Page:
One of the othe other consequences is the international assumption of how everyday American citizens feel about issues like this. We ARE protesting in the streets, we ARE angry that they are spying abroad, killing abroad, and arresting people world wide on trumped up charges including here back home. Trust me, we are angry. And we are getting our asses handed to us by our own militerized police. It is getting scary. And while we fight as best we can to set things right at home we Americans appreciate support world wide for resolving these issues. We would appreciate it if foreign countries would stop asking for aid, blood money not to kill each other, military support. We can hardly care for our own people. We are tired of our children dying in foreign wars. We need our young brave people home helping us to restore our Nation as a land of freedom and opportunity. We want to be the good guys again. And that is not going to happen unless the world allows us to.

name.withheld.for.obvious.reasons June 17, 2013 8:49 AM

The events and discovery of NSA activity is just the tip of the iceberg, DoD is hoovering the communiques, data, and business records of U.S. citizens as its primary function. Statements from our friendly data whores indicated that law enforcement (not the dozen terror attacks thwarted) actions are being taken (robber, theft, missing persons) and that speaks for itself.

But, and I am sounding like a broken record here, the NSA component is only a piece of a bigger puzzle…don’t force me to draw a picture.

Dan W June 17, 2013 8:51 AM

@Dan, @Rowan: My thoughts on the matter entirely.

@Harold: I suspect this will have very little impact at the operational level for 90% of UK/EU organisations and Individuals. Just look at the lack of knowledge and interest most SMEs and individuals have in basic Data Security/Data Protection issues. Look at how willing the EU is to openly hand over passenger flight data.

Craig June 17, 2013 8:56 AM

Wait a minute, I thought the Internet interpreted tyranny as damage and routed around it. You mean all those “cyber-libertarians” were just full of it?

keith June 17, 2013 8:58 AM

As a Blowback from the NSA Surveillance (not the current news) is that Spam filtering and / spam-bot takedowns should have improved /increased?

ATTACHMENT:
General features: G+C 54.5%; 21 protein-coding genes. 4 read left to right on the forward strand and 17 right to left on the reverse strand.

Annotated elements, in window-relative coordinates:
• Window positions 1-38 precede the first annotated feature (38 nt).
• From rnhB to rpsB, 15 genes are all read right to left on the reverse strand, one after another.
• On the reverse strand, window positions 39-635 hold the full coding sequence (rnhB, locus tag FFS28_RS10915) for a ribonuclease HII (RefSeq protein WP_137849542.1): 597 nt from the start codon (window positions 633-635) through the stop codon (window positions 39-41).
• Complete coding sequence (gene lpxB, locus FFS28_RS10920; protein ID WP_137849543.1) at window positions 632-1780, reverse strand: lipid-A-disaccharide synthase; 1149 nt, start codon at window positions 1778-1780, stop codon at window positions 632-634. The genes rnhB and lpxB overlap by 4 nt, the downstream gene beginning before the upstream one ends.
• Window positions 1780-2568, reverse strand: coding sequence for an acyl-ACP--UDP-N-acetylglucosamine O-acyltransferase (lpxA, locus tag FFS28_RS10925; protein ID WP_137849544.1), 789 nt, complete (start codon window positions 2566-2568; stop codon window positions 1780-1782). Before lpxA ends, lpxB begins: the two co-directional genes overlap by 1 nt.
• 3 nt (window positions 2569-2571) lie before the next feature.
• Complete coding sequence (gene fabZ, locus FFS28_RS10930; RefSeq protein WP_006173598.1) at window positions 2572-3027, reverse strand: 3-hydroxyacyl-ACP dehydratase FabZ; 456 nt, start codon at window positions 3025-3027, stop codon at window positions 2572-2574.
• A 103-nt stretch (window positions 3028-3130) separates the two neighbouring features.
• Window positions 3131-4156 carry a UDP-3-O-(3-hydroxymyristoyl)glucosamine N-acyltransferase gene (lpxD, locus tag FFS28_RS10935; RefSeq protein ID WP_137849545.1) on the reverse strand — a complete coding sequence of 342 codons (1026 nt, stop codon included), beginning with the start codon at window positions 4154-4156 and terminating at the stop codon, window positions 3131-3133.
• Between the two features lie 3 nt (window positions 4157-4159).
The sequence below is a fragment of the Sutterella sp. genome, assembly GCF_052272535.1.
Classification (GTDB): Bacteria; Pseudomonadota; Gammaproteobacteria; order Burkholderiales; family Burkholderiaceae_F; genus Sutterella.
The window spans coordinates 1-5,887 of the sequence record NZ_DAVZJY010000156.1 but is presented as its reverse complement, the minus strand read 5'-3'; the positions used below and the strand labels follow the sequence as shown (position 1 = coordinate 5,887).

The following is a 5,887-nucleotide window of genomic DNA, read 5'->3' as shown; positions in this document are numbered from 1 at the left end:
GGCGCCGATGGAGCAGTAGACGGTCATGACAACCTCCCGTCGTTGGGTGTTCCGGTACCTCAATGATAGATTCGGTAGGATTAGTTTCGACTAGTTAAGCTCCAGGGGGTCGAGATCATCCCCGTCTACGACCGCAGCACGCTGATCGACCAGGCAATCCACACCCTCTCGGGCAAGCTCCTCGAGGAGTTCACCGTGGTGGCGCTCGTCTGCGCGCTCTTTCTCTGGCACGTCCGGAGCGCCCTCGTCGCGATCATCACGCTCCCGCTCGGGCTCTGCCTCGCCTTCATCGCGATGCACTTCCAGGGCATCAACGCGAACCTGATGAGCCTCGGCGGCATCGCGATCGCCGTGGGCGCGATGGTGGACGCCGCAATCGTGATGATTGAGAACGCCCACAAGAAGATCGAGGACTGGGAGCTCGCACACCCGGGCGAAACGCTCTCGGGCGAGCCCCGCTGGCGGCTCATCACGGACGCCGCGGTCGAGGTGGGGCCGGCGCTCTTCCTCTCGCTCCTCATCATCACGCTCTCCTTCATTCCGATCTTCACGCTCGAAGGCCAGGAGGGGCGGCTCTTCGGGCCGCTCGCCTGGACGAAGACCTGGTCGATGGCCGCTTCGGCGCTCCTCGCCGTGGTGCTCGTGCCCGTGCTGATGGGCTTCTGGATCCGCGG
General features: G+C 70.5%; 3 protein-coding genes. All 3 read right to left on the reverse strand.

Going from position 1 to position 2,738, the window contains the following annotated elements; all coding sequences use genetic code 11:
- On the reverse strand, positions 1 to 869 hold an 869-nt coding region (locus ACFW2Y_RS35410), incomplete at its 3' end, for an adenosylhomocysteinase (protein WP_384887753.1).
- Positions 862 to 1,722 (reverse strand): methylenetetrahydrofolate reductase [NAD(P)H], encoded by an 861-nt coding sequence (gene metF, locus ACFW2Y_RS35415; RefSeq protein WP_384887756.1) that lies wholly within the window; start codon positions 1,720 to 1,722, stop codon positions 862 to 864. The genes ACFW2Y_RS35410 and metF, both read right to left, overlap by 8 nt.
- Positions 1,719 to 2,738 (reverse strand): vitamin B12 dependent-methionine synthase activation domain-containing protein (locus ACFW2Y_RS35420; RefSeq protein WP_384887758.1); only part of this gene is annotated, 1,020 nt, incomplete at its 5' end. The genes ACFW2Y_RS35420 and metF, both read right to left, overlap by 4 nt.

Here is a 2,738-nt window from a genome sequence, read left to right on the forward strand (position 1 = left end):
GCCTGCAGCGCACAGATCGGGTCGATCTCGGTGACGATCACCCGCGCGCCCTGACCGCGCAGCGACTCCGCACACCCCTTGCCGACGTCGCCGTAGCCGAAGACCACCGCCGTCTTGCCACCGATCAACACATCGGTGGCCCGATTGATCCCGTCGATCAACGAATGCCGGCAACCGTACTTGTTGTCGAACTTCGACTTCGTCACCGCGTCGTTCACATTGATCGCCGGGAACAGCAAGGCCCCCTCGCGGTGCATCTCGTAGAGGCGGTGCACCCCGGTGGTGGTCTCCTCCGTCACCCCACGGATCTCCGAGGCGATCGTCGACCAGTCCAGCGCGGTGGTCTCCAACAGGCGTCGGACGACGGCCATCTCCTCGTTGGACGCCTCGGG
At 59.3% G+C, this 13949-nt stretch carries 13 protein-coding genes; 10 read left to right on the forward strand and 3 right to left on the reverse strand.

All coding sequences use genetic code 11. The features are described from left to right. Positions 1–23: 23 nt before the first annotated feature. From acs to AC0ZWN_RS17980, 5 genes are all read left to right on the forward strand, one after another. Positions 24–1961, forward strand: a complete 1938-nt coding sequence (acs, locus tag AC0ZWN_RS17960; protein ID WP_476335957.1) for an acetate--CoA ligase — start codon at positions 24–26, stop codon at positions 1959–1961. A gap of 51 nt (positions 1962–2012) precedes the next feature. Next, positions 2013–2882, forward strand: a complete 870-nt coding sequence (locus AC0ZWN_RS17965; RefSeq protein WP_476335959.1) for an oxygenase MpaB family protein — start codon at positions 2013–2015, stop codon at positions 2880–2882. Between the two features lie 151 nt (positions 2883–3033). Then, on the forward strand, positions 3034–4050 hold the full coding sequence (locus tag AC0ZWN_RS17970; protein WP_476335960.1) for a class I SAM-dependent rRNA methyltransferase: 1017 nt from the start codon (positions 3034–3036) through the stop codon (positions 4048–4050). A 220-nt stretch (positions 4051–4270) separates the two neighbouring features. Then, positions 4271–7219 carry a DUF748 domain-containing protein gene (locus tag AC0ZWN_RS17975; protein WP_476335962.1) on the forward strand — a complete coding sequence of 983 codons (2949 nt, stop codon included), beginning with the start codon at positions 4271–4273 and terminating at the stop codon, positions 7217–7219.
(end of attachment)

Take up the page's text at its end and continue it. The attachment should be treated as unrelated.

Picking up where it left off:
why, beause they generate so much traffic on the internet (email, page views, blog comments) that the noise they create (in addition to normal, boring stuff) the signal must be so swamped it’s no wonder they cant process information to use it to predict incidence……

The obvious solution is to fix the noise – but we don’t seem to have much of reduction in our inboxes / blogs / social media?

or is googles spam filter good because ……?

Chris W June 17, 2013 9:14 AM


“We may not be Americans, but we are also users of US cloud companies and we have a direct impact on their bottom line. If they won’t stand up for us, maybe we should look elsewhere for our cloud needs.”

That’s not a choice, it’s a necessity. If your company uses the cloud for their mail or even office 365 you’re susceptible to NSA snooping. History has taught that the NSA isn’t afraid of assisting corporate espionage to give an advantage to US companies.


Most cloud providers already have datacenters in Europe, for performance reasons. But that doesn’t affect the point you’re making. The patriot act affects all companies doing business in the US, not only the datacenters located in the US.
Yes, if you are a cloud provider with a datacenter in Europe while doing business in the US, you are legally obligated to comply with information/data requests by the Patriot act. Also the NSLs the FBI is so fond of. Yes, if you don’t comply they cannot come to your datacenter and take it, but you can be sure your US business comes to an end and face federal charges.

The only alternative is to have an European-based partner company which owns & manages those European datacenters using licenses for your cloud infrastructure software. I’m not even sure if using a subsidiary is enough to circumvent the legal issue.
If you need to create partner companies to ensure data security, there is something awfully wrong with US legislation.

Anselm Lingnau June 17, 2013 9:19 AM

Here in Germany we already see the consequences of the NSA surveillance scandal: Our minister of the interior is calling for more extensive surveillance of the Internet!

Not So Anonymous As We Thought June 17, 2013 9:54 AM

There are different audiences here. The first is the American public who the NSA does not have the American legal authority to spy on as a national spy agency. When statements are made around this, it’s in the context of it being legal or illegal in America. If the NSA is skirting US law via the one week free pass then US citizens “outrage” is in relation to a democratic government unknowingly paying for an autocratic spy system.

The NSA (and its listening partners in the UK) do a very good job at their job. Their job is in spying for the welfare of the US (and UK). Other countries have spies that do the same and would love to do the same at the same scale. China is, has been, and will continue to be in that zone. Russia and Iran would love to be.